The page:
GC bias affects genomic and metagenomic reconstructions, underrepresenting GC-poor organisms

Research output: Contribution to journal/Conference contribution in journal/Contribution to newspaperJournal articleResearchpeer-review

  • Patrick Denis Browne, University of Copenhagen
  • ,
  • Tue Kjærgaard Nielsen, University of Copenhagen
  • ,
  • Witold Kot, University of Copenhagen
  • ,
  • Anni Aggerholm
  • M. Thomas P. Gilbert, University of Copenhagen
  • ,
  • Lara Puetz, Kobenhavns Universitet
  • ,
  • Morten Rasmussen, Stanford University
  • ,
  • Athanasios Zervas
  • Lars Hestbjerg Hansen, University of Copenhagen

BACKGROUND: Metagenomic sequencing is a well-established tool in the modern biosciences. While it promises unparalleled insights into the genetic content of the biological samples studied, conclusions drawn are at risk from biases inherent to the DNA sequencing methods, including inaccurate abundance estimates as a function of genomic guanine-cytosine (GC) contents. RESULTS: We explored such GC biases across many commonly used platforms in experiments sequencing multiple genomes (with mean GC contents ranging from 28.9% to 62.4%) and metagenomes. GC bias profiles varied among different library preparation protocols and sequencing platforms. We found that our workflows using MiSeq and NextSeq were hindered by major GC biases, with problems becoming increasingly severe outside the 45-65% GC range, leading to a falsely low coverage in GC-rich and especially GC-poor sequences, where genomic windows with 30% GC content had >10-fold less coverage than windows close to 50% GC content. We also showed that GC content correlates tightly with coverage biases. The PacBio and HiSeq platforms also evidenced similar profiles of GC biases to each other, which were distinct from those seen in the MiSeq and NextSeq workflows. The Oxford Nanopore workflow was not afflicted by GC bias. CONCLUSIONS: These findings indicate potential sources of difficulty, arising from GC biases, in genome sequencing that could be pre-emptively addressed with methodological optimizations provided that the GC biases inherent to the relevant workflow are understood. Furthermore, it is recommended that a more critical approach be taken in quantitative abundance estimates in metagenomic studies. In the future, metagenomic studies should take steps to account for the effects of GC bias before drawing conclusions, or they should use a demonstrably unbiased workflow.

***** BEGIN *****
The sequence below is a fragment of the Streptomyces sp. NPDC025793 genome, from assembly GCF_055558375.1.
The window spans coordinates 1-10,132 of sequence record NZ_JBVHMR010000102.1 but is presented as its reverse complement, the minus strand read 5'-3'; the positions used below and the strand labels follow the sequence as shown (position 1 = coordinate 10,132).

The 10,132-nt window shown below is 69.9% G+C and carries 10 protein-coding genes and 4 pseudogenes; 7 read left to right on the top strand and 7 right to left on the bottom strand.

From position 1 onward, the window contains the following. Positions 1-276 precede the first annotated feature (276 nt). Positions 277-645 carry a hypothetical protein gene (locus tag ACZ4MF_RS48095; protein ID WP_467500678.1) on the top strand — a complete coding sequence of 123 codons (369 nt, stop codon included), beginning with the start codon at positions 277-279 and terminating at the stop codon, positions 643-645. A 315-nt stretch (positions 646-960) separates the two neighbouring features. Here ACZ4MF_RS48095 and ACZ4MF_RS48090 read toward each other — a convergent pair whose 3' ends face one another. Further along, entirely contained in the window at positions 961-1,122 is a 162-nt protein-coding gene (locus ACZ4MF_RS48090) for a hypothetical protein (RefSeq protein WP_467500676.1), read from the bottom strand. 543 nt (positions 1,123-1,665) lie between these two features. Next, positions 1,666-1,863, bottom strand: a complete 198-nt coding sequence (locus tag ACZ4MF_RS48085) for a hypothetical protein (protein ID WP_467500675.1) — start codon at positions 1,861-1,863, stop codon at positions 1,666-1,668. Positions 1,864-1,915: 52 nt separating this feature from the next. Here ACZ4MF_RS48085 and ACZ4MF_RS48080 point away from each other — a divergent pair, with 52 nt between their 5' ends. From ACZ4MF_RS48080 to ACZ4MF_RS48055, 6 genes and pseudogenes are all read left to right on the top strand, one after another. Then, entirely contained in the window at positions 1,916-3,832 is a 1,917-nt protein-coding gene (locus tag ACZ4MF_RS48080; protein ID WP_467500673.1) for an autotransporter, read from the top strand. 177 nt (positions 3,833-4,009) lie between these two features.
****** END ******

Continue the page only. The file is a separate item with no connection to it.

Original languageEnglish
JournalGigaScience
Volume9
Issue2
Number of pages14
ISSN2047-217X
DOIs
Publication statusPublished - 2020

    Research areas

  • GC bias, high-throughput sequencing, Illumina, metagenomics, Oxford Nanopore, PacBio

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